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The Course of Hungarian-European Union Relations

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Hungary proceeds in a different line from the common attitude adopted by the member states within the European Union (EU). The Russia-Ukraine War, which has been going on since February 2022, has deepened the differences of opinion between Hungary and the EU and brought along a serious tension. The situation in question creates pressure on the Hungary Government. While condemning Russia’s attack on Ukraine on February 24, 2022, Budapest administration both maintained close relations with Russia and refrained from providing aid to Ukraine.

It is seen that the Hungarian Government opposes EU aid to Ukraine in 2022. In this context, Hungarian Prime Minister Viktor Orban said, “This is not our war.”  is emphasizing. At this point, it should be noted that; it is known that there were problems in the relations between the two countries in 2010, when there was a serious tension due to the Hungarian minority living in the Transcarpathia region in the west of Ukraine, and again due to the problems related to minority problems.[1]

The situation in question is seen as one of the main reasons for Hungary’s attitude towards Ukraine within the scope of the Russia-Ukraine War. However, the main determining factor of Hungary’s foreign policy in 2022 is the ongoing close relations of the Budapest administration with Moscow.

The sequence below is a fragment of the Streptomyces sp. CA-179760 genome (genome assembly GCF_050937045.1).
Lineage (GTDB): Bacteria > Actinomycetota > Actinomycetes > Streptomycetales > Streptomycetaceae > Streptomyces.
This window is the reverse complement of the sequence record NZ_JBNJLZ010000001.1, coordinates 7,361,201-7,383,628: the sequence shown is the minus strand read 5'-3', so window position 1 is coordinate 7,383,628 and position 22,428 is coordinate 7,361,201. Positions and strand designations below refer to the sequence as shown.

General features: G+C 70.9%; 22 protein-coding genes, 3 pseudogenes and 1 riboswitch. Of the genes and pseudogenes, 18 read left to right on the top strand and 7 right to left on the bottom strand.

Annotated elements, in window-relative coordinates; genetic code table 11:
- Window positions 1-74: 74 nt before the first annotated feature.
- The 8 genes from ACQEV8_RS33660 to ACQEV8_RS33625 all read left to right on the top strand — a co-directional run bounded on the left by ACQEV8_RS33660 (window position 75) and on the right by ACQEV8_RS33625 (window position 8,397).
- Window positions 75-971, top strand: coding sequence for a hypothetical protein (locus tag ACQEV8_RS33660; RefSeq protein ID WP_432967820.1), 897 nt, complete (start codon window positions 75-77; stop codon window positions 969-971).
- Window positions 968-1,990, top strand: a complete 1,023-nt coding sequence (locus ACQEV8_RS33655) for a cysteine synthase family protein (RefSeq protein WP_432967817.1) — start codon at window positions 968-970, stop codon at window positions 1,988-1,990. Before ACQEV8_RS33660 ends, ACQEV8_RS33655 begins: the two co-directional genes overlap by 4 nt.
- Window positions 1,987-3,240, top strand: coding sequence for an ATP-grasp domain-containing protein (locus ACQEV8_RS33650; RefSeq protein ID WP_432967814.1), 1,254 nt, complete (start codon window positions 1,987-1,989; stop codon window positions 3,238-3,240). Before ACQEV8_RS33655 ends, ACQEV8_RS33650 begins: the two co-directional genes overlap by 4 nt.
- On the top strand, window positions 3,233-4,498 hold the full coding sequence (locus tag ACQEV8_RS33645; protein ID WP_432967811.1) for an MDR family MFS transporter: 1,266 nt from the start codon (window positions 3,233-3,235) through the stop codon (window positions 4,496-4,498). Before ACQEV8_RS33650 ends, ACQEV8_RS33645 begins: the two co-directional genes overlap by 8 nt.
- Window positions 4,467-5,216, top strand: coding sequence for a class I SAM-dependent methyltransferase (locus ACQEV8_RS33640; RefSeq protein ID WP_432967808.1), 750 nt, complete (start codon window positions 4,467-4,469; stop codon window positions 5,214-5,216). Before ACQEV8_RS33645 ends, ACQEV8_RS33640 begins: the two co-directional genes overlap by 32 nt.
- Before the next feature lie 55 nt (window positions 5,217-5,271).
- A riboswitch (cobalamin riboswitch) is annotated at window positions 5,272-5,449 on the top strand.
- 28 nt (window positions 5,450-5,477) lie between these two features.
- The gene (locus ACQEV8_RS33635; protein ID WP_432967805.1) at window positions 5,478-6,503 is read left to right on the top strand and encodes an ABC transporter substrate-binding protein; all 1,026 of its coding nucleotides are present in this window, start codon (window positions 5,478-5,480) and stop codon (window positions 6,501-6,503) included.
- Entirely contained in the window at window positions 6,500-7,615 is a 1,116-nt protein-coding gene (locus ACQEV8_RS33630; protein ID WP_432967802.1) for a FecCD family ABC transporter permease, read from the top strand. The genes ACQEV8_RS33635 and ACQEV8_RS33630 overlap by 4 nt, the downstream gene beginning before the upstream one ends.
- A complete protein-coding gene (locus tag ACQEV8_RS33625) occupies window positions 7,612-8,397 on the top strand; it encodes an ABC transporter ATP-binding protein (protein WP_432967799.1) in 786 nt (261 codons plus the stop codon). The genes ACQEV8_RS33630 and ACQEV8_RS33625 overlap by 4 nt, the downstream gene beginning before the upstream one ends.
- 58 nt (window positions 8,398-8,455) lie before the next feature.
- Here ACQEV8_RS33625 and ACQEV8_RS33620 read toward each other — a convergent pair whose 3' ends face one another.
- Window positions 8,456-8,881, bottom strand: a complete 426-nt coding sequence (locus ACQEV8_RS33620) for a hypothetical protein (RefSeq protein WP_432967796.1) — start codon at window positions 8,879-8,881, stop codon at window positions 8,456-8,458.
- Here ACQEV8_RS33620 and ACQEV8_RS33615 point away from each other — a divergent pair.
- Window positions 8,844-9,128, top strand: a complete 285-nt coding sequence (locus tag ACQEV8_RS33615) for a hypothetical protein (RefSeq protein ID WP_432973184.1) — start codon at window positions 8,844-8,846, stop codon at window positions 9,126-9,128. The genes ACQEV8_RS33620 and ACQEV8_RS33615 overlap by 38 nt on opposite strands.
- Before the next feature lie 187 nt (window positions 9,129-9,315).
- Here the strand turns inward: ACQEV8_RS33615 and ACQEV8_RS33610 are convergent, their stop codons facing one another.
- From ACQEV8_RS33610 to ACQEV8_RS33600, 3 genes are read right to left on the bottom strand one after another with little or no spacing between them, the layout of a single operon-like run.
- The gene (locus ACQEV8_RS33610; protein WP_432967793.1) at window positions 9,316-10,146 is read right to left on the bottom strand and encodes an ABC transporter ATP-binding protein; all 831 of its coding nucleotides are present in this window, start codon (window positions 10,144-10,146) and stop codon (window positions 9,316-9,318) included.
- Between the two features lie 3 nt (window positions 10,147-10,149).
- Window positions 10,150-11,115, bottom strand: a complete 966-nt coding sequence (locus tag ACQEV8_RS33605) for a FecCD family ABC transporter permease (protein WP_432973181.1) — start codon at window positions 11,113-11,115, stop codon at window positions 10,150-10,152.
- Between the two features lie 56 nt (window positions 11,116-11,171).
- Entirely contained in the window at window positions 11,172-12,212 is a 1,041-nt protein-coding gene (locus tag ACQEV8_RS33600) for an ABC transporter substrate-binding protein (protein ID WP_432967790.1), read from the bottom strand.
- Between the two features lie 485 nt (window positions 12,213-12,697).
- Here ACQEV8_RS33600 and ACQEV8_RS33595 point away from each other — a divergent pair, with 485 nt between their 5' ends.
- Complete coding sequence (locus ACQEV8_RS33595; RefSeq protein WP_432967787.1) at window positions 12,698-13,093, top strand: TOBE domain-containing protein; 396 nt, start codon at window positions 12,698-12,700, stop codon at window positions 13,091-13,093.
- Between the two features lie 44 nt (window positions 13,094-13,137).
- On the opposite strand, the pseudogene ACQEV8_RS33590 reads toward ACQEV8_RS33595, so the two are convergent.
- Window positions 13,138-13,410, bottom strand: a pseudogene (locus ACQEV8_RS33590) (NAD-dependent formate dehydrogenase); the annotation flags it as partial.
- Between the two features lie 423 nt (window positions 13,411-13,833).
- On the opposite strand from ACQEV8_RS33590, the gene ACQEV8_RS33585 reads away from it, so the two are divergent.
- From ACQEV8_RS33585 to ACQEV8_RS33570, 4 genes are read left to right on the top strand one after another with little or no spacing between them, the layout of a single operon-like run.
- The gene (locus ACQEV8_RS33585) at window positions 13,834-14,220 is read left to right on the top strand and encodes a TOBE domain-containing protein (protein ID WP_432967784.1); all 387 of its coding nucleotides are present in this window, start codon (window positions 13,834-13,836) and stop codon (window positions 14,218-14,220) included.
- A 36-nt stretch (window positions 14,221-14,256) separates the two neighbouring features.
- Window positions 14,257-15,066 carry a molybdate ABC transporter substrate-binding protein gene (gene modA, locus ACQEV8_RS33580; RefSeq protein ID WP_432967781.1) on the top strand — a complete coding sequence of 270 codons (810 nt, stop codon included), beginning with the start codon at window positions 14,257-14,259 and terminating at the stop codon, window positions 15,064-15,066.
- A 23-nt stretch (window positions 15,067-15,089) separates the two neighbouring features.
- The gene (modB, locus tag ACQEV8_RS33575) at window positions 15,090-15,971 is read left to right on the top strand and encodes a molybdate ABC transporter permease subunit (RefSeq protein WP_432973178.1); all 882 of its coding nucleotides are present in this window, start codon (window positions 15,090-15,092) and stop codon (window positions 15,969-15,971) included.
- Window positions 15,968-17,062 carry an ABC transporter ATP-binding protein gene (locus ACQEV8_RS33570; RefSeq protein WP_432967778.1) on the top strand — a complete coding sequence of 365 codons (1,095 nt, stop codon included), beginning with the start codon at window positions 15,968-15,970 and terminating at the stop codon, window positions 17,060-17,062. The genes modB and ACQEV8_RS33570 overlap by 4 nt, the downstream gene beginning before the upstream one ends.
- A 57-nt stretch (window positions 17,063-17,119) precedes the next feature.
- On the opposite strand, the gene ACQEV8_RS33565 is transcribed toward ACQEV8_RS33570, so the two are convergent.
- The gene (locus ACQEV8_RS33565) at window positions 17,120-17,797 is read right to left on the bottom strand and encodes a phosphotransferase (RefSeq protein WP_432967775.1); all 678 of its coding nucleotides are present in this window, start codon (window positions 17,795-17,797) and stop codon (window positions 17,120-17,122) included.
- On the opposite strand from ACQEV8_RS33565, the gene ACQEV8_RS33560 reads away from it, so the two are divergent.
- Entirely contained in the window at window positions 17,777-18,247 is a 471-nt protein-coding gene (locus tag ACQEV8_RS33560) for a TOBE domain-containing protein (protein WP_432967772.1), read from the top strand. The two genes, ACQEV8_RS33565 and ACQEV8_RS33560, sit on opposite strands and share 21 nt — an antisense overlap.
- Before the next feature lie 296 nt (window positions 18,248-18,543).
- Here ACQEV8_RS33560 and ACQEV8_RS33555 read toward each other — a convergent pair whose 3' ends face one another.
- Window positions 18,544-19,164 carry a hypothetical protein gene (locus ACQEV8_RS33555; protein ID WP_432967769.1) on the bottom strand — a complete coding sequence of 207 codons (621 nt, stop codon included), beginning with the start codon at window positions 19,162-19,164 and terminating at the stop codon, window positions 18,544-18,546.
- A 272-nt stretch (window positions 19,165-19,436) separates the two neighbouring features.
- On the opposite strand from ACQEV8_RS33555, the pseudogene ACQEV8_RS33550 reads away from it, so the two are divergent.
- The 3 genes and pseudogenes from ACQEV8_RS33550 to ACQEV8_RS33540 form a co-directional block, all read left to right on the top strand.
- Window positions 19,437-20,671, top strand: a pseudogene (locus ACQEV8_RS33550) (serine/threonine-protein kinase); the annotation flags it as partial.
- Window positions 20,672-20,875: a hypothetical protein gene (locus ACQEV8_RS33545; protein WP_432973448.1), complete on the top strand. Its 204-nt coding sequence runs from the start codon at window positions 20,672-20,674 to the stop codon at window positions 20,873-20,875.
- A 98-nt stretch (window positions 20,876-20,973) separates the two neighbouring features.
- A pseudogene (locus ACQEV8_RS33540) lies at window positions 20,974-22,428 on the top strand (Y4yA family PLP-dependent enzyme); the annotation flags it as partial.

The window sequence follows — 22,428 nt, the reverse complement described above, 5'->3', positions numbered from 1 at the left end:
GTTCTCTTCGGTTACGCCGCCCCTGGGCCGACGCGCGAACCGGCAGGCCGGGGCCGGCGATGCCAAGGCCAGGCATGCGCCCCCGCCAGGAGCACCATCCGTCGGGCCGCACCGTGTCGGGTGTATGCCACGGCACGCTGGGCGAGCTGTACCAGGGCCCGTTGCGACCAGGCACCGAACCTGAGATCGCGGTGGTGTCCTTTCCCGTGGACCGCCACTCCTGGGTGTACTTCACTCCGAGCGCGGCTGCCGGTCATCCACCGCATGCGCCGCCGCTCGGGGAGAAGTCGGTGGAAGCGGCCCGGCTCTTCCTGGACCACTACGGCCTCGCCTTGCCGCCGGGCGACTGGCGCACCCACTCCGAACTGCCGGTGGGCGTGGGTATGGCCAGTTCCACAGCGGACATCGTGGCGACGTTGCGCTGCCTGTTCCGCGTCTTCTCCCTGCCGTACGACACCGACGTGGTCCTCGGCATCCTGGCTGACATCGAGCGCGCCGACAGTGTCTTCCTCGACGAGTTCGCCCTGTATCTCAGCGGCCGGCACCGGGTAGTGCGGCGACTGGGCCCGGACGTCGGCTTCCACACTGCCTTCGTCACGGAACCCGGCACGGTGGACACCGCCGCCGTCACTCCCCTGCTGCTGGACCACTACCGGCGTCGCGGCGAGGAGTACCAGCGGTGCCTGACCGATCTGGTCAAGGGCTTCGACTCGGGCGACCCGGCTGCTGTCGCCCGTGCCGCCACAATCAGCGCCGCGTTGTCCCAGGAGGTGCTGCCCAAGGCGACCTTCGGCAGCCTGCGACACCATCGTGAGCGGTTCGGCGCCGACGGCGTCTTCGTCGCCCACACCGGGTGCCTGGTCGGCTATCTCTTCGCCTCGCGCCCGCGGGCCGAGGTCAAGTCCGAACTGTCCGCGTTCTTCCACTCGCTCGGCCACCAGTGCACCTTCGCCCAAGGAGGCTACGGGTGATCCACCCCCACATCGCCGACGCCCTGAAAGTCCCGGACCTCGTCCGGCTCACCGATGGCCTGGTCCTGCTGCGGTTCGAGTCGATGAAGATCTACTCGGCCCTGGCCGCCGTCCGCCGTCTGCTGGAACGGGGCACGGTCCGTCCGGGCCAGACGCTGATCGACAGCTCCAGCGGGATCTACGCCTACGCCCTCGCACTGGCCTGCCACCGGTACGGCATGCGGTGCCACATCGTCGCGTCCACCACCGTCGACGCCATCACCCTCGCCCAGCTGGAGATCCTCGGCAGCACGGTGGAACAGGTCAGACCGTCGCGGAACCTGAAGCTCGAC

Hungary is not in favor of going to a blockage, as it was during the Cold War. For this reason, despite being a member of the EU, which can be seen as a pole, it takes care to keep good relations with other international actors such as Russia, quite different from the common attitude of the union.

According to the strategy adopted by Budapest, Hungary needs to find allies who see the world in a similar way.[2] Within the framework of the strategy in question, it is seen that Hungary has started to emphasize common problems more frequently in its relations with Serbia. On January 10, 2023, Hungarian Foreign Minister Peter Szijarto announced that, after her meeting with her Serbian counterpart, Ivica Dacic, Hungary would vote against Kosovo’s membership in European bodies.[3] The EU, on the other hand, has welcomed Kosovo’s membership application positively. This is indicates that the Hungary with the EU will face the challenge of Kosovo’s membership in 2023.

Orban is of the opinion that the sanctions by the EU following Russia’s intervention in Ukraine harmed Europe and Hungary. In this context, Orban called on the members of the Fidesz-Hungarian Civic Alliance Party to lift the sanctions at a closed-door meeting held in September 2022.[4] The issue of sanctions is considered a major risk for the Orban administration due to Hungary’s dependence on Russian energy.

In this context, the government held national consultation for EU sanctions and 97% of the respondents rejected the sanctions.[5] However, it should be emphasized that the participants are 1.4 million people compared to Hungary’s population of 9.7 million. This caused the EU to ignore the said decision. This development is also evaluated as Orban trying new methods to remove the pressure created by the sanctions against Russia.